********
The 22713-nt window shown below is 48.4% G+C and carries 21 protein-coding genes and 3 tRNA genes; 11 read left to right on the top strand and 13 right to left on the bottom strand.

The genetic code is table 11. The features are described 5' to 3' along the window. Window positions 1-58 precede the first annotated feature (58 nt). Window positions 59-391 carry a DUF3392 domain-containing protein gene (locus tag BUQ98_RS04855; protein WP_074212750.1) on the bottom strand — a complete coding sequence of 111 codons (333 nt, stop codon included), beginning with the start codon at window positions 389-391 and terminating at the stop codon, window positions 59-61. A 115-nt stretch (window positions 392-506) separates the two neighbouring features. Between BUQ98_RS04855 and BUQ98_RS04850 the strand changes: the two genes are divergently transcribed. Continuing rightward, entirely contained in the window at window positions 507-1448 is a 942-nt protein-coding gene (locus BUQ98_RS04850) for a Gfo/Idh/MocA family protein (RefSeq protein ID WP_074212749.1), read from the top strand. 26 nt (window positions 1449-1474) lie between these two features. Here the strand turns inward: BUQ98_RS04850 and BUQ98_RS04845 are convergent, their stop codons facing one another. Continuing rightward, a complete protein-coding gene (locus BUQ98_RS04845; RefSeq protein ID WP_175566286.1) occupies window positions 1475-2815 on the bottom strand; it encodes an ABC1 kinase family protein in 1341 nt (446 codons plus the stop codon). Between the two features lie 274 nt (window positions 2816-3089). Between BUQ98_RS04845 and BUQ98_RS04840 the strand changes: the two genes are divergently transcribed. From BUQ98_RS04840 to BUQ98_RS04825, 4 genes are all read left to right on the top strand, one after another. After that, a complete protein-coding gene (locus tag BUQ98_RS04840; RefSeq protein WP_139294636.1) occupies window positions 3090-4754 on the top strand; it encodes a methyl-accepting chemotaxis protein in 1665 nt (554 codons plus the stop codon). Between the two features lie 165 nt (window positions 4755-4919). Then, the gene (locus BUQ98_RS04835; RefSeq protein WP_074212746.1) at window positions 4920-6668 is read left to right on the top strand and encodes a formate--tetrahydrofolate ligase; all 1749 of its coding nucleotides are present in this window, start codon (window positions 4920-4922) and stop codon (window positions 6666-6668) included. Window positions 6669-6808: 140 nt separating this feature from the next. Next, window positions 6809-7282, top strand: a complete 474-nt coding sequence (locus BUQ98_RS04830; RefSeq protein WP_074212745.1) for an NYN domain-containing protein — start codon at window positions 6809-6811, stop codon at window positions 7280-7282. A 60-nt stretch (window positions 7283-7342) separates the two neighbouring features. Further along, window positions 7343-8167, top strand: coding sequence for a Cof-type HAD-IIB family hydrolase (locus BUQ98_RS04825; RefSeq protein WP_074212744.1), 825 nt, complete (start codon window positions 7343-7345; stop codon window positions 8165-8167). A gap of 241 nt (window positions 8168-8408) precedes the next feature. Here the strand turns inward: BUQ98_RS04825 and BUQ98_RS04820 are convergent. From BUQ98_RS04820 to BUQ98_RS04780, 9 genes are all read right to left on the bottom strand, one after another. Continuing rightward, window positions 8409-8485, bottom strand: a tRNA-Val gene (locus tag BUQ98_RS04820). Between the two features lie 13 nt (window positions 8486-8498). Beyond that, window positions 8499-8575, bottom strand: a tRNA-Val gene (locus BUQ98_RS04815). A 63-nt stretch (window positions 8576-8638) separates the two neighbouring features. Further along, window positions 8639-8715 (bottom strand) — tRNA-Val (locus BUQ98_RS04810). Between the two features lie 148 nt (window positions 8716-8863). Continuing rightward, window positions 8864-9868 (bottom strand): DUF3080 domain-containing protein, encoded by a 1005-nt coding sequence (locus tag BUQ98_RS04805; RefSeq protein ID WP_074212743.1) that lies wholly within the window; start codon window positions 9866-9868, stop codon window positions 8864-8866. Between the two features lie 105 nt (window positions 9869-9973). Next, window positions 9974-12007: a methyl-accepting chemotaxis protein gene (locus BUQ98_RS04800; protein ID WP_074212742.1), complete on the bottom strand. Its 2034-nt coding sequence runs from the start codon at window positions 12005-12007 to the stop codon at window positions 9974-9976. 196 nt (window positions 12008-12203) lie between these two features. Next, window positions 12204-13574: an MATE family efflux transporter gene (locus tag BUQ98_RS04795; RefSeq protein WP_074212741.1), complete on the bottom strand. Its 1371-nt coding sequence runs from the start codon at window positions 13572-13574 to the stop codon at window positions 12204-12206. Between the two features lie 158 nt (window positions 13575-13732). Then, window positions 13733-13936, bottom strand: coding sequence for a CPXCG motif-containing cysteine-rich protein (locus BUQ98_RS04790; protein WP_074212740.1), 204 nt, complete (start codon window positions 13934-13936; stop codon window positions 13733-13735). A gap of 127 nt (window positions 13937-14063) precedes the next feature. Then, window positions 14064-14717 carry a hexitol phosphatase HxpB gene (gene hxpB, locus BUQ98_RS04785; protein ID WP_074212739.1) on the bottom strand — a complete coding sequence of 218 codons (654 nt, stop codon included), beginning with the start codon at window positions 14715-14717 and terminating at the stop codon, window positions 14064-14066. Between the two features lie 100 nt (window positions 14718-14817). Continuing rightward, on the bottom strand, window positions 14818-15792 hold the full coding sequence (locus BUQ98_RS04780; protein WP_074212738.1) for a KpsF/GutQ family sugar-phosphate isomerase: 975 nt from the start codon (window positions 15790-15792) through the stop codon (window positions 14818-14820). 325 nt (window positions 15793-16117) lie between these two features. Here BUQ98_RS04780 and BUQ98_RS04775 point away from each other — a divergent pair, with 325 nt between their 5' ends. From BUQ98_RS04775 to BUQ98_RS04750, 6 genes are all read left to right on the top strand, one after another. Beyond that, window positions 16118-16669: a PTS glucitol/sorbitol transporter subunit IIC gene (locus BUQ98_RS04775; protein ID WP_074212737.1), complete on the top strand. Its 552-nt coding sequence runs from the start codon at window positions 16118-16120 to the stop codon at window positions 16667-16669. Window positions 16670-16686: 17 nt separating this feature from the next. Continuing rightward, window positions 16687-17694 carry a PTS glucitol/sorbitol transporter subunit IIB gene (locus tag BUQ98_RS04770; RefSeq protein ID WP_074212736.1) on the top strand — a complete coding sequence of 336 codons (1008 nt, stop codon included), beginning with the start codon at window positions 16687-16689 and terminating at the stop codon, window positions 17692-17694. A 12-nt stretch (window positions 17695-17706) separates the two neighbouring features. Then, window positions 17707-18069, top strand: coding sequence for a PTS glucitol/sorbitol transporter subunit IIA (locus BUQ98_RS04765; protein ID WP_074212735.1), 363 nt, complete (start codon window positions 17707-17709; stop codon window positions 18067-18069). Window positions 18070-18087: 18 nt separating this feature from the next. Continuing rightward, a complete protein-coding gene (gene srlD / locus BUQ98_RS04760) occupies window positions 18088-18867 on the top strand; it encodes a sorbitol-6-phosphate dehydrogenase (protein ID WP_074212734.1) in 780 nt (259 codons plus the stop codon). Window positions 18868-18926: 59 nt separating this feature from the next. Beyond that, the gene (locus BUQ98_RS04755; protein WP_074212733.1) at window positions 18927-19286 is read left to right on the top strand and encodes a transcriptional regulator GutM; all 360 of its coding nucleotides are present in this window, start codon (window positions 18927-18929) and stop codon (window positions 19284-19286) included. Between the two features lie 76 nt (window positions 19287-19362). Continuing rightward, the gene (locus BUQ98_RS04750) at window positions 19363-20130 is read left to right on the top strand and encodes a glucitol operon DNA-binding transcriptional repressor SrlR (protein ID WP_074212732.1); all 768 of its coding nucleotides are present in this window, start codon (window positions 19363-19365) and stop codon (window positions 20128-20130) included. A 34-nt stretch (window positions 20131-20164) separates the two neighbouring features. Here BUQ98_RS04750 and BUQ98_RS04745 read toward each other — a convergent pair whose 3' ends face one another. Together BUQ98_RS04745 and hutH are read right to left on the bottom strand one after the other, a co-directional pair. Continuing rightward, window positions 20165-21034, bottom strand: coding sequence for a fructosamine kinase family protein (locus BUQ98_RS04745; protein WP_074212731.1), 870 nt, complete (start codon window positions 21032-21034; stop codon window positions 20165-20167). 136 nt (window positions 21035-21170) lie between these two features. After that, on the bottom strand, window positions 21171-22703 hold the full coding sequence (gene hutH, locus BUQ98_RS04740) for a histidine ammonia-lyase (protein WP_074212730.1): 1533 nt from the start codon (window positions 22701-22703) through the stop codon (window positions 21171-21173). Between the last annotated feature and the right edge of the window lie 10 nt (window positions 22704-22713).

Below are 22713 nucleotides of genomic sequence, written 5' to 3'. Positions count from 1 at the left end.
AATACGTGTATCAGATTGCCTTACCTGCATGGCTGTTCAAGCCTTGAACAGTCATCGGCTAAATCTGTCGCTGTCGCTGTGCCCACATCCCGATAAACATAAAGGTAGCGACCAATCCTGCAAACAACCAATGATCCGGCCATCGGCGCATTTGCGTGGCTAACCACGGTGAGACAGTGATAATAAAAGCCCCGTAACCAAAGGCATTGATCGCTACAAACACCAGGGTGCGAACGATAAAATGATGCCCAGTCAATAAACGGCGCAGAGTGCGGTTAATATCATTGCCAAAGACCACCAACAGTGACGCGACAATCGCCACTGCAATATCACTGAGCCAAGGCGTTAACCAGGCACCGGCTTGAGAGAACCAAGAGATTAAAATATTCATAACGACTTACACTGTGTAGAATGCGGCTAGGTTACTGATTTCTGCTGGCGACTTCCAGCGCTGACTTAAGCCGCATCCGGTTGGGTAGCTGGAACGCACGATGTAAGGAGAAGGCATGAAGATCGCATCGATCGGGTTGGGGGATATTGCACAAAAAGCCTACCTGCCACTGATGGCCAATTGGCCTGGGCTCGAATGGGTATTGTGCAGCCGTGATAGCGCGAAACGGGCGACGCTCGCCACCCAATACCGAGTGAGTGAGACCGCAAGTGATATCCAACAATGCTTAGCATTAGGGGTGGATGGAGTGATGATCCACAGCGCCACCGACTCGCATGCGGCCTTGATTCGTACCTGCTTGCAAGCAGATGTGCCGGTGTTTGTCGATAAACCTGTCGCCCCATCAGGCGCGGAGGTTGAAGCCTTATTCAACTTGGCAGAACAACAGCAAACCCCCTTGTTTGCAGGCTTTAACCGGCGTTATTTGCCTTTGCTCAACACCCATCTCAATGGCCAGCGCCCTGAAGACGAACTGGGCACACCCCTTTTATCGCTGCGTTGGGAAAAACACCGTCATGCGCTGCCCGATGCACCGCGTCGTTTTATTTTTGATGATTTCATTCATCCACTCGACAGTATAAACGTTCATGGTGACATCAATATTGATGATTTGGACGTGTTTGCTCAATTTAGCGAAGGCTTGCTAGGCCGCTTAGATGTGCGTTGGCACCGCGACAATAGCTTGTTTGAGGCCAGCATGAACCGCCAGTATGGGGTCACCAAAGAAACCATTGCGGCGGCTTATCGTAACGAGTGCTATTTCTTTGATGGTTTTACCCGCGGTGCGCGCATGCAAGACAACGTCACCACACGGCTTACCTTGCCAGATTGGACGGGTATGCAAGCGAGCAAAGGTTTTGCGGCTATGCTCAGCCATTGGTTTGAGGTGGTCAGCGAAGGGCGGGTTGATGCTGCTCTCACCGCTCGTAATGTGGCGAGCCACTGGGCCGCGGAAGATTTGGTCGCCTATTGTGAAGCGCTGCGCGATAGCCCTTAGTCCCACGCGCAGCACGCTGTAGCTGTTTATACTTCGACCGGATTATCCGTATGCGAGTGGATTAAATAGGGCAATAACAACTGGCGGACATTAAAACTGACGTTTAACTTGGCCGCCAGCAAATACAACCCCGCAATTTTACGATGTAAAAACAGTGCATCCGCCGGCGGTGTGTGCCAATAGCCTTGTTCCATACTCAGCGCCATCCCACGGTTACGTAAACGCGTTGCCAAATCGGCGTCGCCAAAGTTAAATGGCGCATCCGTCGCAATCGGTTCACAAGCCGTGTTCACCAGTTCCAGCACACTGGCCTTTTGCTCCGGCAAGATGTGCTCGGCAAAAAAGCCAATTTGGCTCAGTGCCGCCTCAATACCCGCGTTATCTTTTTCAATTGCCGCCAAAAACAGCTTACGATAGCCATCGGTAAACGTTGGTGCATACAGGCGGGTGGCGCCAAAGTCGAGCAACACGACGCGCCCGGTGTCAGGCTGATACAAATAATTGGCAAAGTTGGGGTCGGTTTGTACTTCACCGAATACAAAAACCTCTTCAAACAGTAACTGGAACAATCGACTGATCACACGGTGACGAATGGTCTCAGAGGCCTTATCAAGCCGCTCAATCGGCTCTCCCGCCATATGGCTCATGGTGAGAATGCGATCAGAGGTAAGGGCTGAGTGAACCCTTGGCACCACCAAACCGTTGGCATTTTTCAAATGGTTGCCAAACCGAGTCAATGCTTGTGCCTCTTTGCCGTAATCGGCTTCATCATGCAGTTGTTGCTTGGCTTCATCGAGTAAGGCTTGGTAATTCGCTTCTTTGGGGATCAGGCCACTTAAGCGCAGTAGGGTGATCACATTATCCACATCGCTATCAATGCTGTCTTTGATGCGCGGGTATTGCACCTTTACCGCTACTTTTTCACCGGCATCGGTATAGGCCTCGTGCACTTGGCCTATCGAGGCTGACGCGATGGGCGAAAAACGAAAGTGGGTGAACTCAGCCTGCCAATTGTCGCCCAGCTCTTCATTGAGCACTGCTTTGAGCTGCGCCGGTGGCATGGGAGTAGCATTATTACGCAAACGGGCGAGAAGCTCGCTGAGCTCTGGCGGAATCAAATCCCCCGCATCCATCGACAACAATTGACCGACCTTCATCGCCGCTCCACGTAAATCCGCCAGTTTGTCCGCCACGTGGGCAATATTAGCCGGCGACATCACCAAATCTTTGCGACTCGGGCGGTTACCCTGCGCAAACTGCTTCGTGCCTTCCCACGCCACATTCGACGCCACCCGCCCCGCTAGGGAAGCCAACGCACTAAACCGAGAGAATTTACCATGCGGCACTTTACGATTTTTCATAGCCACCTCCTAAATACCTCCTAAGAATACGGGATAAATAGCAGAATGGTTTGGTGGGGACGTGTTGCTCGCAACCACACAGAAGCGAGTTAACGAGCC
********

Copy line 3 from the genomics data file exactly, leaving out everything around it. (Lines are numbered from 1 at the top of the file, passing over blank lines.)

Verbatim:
Below are 22713 nucleotides of genomic sequence, written 5' to 3'. Positions count from 1 at the left end.